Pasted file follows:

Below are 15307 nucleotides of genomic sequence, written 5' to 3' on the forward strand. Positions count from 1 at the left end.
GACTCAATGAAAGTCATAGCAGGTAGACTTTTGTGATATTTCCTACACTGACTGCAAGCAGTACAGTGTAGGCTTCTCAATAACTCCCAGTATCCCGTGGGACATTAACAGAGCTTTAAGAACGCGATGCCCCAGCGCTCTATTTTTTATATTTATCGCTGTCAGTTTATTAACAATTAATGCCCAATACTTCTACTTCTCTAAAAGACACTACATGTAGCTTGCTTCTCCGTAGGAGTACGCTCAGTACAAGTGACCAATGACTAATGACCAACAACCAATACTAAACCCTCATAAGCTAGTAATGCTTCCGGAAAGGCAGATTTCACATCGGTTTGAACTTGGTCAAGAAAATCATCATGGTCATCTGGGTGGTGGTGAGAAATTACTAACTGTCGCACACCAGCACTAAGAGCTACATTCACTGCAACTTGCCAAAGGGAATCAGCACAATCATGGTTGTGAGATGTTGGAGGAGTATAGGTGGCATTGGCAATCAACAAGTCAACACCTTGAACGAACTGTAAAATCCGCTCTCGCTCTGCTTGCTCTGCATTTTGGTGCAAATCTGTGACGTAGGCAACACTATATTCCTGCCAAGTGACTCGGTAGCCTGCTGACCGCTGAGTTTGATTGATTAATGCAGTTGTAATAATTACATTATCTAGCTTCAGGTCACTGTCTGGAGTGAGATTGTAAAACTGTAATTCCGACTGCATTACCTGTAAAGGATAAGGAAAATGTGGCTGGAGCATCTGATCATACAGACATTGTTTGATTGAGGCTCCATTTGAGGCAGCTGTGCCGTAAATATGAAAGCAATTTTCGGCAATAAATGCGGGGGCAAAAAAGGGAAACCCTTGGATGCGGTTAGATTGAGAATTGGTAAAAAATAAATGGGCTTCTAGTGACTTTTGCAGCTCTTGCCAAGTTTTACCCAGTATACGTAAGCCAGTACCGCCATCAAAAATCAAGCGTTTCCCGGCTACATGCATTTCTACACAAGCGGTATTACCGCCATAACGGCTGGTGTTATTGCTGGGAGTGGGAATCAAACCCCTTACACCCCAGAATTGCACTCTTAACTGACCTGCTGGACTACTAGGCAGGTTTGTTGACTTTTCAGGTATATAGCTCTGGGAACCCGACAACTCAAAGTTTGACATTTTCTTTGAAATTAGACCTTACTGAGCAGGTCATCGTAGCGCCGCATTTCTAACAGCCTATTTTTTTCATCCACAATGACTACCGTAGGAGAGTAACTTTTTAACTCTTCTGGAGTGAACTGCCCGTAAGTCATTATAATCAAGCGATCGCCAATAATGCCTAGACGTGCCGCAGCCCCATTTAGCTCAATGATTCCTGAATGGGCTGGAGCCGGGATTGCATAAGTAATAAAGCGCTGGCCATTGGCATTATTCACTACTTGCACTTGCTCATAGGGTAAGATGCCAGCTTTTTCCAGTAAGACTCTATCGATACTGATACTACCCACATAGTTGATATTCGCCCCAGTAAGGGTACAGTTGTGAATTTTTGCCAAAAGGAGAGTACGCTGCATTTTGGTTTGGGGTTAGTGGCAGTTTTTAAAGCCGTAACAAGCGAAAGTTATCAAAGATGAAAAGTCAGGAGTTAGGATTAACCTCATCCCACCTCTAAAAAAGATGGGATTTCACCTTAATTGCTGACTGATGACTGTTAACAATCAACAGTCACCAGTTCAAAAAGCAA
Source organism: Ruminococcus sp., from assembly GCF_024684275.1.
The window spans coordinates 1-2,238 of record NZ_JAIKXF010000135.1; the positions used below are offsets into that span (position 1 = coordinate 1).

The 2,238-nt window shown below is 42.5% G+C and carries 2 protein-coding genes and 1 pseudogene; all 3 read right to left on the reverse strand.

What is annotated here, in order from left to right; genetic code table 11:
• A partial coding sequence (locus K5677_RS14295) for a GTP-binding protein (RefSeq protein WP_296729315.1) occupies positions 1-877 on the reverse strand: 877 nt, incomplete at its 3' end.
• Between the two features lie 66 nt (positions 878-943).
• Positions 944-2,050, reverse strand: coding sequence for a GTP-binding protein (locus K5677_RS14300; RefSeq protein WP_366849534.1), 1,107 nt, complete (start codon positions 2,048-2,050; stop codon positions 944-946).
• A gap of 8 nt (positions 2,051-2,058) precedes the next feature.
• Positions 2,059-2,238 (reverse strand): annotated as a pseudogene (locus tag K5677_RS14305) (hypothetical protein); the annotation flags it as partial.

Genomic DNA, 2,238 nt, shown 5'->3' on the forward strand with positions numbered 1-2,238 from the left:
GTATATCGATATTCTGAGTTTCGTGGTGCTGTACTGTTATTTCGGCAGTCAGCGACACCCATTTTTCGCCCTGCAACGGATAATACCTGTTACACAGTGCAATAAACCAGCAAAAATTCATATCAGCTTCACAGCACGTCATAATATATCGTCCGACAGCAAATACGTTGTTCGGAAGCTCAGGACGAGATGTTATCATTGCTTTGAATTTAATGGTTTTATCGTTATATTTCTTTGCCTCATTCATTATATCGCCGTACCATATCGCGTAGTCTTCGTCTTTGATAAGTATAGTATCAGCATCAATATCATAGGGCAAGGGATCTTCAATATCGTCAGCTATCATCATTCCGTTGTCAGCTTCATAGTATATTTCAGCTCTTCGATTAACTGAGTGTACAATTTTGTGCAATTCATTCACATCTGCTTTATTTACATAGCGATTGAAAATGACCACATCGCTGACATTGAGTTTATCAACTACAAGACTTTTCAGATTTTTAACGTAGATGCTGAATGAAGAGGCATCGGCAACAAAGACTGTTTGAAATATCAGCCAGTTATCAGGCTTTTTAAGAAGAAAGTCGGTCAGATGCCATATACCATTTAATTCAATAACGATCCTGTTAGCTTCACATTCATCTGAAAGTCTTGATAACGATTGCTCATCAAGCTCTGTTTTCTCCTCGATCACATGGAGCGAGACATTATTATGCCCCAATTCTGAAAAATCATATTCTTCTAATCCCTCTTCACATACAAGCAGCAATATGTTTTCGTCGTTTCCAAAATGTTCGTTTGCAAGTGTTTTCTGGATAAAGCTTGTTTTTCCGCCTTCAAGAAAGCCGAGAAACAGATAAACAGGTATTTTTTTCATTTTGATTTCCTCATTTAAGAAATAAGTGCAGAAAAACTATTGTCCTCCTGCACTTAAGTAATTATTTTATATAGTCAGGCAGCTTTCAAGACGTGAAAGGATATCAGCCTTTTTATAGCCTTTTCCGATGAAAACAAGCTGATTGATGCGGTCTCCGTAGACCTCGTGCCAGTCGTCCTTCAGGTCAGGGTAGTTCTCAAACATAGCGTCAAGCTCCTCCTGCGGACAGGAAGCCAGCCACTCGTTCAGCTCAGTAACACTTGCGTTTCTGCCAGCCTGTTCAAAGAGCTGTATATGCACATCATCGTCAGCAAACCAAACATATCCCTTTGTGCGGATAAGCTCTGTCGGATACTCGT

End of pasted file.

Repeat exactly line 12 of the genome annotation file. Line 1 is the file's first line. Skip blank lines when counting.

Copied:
Genomic DNA, 2,238 nt, shown 5'->3' on the forward strand with positions numbered 1-2,238 from the left: